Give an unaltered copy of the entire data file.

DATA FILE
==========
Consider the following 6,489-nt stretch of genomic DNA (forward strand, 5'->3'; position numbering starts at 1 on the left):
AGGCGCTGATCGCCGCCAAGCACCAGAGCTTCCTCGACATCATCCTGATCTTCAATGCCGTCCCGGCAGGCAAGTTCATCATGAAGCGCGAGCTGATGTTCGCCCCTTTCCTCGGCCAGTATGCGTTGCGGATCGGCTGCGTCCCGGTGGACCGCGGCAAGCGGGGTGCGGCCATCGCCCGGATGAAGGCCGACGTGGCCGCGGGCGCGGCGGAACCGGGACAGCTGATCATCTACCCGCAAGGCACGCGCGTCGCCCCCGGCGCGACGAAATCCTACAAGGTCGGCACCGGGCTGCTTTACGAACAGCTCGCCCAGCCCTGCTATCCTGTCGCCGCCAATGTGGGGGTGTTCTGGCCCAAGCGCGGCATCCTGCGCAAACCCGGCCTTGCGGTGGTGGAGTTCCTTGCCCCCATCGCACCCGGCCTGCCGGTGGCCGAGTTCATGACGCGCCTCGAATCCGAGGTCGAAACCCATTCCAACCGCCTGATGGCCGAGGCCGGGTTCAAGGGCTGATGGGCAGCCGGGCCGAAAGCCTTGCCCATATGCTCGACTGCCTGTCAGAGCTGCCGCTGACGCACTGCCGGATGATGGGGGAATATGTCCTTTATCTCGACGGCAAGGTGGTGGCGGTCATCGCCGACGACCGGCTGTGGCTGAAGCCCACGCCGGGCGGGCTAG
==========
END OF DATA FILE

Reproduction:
Consider the following 6,489-nt stretch of genomic DNA (forward strand, 5'->3'; position numbering starts at 1 on the left):
AGGCGCTGATCGCCGCCAAGCACCAGAGCTTCCTCGACATCATCCTGATCTTCAATGCCGTCCCGGCAGGCAAGTTCATCATGAAGCGCGAGCTGATGTTCGCCCCTTTCCTCGGCCAGTATGCGTTGCGGATCGGCTGCGTCCCGGTGGACCGCGGCAAGCGGGGTGCGGCCATCGCCCGGATGAAGGCCGACGTGGCCGCGGGCGCGGCGGAACCGGGACAGCTGATCATCTACCCGCAAGGCACGCGCGTCGCCCCCGGCGCGACGAAATCCTACAAGGTCGGCACCGGGCTGCTTTACGAACAGCTCGCCCAGCCCTGCTATCCTGTCGCCGCCAATGTGGGGGTGTTCTGGCCCAAGCGCGGCATCCTGCGCAAACCCGGCCTTGCGGTGGTGGAGTTCCTTGCCCCCATCGCACCCGGCCTGCCGGTGGCCGAGTTCATGACGCGCCTCGAATCCGAGGTCGAAACCCATTCCAACCGCCTGATGGCCGAGGCCGGGTTCAAGGGCTGATGGGCAGCCGGGCCGAAAGCCTTGCCCATATGCTCGACTGCCTGTCAGAGCTGCCGCTGACGCACTGCCGGATGATGGGGGAATATGTCCTTTATCTCGACGGCAAGGTGGTGGCGGTCATCGCCGACGACCGGCTGTGGCTGAAGCCCACGCCGGGCGGGCTAG